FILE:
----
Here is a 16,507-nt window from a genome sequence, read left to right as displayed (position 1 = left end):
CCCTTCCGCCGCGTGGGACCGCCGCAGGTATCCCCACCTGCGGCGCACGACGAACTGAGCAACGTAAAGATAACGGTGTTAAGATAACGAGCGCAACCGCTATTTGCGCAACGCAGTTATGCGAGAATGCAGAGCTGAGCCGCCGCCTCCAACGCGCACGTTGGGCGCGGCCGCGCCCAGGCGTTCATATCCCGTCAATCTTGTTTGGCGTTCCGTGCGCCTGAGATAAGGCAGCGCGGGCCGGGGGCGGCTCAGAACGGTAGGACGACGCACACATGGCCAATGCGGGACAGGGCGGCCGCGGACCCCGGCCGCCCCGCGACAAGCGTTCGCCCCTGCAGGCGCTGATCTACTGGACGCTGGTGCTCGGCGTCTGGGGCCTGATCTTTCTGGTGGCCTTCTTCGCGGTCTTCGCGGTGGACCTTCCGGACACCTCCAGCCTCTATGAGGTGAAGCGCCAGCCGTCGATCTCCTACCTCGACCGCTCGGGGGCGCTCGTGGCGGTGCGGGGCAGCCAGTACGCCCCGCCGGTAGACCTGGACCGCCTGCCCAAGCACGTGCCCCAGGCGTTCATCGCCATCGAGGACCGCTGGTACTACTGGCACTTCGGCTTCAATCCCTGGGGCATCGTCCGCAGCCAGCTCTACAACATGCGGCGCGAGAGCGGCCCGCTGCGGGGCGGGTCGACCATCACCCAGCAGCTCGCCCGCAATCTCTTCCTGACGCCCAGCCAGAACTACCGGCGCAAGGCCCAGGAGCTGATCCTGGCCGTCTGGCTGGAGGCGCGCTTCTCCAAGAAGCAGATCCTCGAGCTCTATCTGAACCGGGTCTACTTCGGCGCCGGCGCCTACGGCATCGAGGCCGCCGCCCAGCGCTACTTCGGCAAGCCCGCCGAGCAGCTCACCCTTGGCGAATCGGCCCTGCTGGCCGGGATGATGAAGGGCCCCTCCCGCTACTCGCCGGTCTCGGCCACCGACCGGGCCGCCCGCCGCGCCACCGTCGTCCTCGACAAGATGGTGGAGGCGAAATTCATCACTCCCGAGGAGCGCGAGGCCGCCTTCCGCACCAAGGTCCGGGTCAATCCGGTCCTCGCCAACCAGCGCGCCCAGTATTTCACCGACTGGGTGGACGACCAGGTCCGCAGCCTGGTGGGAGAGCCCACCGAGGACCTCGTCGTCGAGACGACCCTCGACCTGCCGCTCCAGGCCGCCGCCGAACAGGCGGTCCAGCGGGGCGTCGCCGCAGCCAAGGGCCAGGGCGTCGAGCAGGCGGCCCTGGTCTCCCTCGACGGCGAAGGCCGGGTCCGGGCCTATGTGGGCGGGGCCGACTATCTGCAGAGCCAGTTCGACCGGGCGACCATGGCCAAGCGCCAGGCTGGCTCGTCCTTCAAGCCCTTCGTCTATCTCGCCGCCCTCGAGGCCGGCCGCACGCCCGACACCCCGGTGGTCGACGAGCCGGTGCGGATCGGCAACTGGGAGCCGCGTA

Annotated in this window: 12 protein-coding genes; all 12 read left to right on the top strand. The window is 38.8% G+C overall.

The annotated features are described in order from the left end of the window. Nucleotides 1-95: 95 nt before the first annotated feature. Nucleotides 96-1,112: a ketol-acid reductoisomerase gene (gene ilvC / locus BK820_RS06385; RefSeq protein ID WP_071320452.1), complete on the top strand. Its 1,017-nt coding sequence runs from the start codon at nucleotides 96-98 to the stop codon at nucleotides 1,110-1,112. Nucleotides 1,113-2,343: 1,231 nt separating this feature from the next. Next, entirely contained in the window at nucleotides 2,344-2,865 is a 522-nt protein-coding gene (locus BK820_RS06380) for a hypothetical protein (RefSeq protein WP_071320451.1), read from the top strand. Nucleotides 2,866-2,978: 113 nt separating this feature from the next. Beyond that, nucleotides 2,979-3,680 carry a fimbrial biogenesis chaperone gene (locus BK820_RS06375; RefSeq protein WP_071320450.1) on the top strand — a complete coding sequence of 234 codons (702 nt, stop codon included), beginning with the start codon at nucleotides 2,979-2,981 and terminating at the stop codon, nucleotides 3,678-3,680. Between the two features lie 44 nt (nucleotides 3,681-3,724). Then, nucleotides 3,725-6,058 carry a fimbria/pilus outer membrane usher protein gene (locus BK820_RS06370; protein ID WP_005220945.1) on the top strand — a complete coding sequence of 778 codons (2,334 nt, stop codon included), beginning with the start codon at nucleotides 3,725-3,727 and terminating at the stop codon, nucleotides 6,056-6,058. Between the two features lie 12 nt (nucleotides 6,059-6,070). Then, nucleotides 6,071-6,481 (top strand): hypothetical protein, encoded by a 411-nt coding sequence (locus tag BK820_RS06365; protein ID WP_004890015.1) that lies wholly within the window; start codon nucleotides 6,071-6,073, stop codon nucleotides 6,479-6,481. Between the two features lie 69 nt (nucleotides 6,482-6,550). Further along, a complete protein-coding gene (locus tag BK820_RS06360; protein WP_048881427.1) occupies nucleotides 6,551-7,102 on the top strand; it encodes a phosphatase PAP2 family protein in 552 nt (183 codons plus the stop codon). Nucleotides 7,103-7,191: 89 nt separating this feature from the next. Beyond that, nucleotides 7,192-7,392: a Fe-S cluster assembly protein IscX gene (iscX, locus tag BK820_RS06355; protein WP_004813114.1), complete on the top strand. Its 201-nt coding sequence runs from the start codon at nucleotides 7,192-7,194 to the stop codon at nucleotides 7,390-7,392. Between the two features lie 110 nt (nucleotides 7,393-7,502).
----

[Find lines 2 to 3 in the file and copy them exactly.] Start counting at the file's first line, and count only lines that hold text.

CCCTTCCGCCGCGTGGGACCGCCGCAGGTATCCCCACCTGCGGCGCACGACGAACTGAGCAACGTAAAGATAACGGTGTTAAGATAACGAGCGCAACCGCTATTTGCGCAACGCAGTTATGCGAGAATGCAGAGCTGAGCCGCCGCCTCCAACGCGCACGTTGGGCGCGGCCGCGCCCAGGCGTTCATATCCCGTCAATCTTGTTTGGCGTTCCGTGCGCCTGAGATAAGGCAGCGCGGGCCGGGGGCGGCTCAGAACGGTAGGACGACGCACACATGGCCAATGCGGGACAGGGCGGCCGCGGACCCCGGCCGCCCCGCGACAAGCGTTCGCCCCTGCAGGCGCTGATCTACTGGACGCTGGTGCTCGGCGTCTGGGGCCTGATCTTTCTGGTGGCCTTCTTCGCGGTCTTCGCGGTGGACCTTCCGGACACCTCCAGCCTCTATGAGGTGAAGCGCCAGCCGTCGATCTCCTACCTCGACCGCTCGGGGGCGCTCGTGGCGGTGCGGGGCAGCCAGTACGCCCCGCCGGTAGACCTGGACCGCCTGCCCAAGCACGTGCCCCAGGCGTTCATCGCCATCGAGGACCGCTGGTACTACTGGCACTTCGGCTTCAATCCCTGGGGCATCGTCCGCAGCCAGCTCTACAACATGCGGCGCGAGAGCGGCCCGCTGCGGGGCGGGTCGACCATCACCCAGCAGCTCGCCCGCAATCTCTTCCTGACGCCCAGCCAGAACTACCGGCGCAAGGCCCAGGAGCTGATCCTGGCCGTCTGGCTGGAGGCGCGCTTCTCCAAGAAGCAGATCCTCGAGCTCTATCTGAACCGGGTCTACTTCGGCGCCGGCGCCTACGGCATCGAGGCCGCCGCCCAGCGCTACTTCGGCAAGCCCGCCGAGCAGCTCACCCTTGGCGAATCGGCCCTGCTGGCCGGGATGATGAAGGGCCCCTCCCGCTACTCGCCGGTCTCGGCCACCGACCGGGCCGCCCGCCGCGCCACCGTCGTCCTCGACAAGATGGTGGAGGCGAAATTCATCACTCCCGAGGAGCGCGAGGCCGCCTTCCGCACCAAGGTCCGGGTCAATCCGGTCCTCGCCAACCAGCGCGCCCAGTATTTCACCGACTGGGTGGACGACCAGGTCCGCAGCCTGGTGGGAGAGCCCACCGAGGACCTCGTCGTCGAGACGACCCTCGACCTGCCGCTCCAGGCCGCCGCCGAACAGGCGGTCCAGCGGGGCGTCGCCGCAGCCAAGGGCCAGGGCGTCGAGCAGGCGGCCCTGGTCTCCCTCGACGGCGAAGGCCGGGTCCGGGCCTATGTGGGCGGGGCCGACTATCTGCAGAGCCAGTTCGACCGGGCGACCATGGCCAAGCGCCAGGCTGGCTCGTCCTTCAAGCCCTTCGTCTATCTCGCCGCCCTCGAGGCCGGCCGCACGCCCGACACCCCGGTGGTCGACGAGCCGGTGCGGATCGGCAACTGGGAGCCGCGTA

Annotated in this window: 12 protein-coding genes; all 12 read left to right on the top strand. The window is 38.8% G+C overall.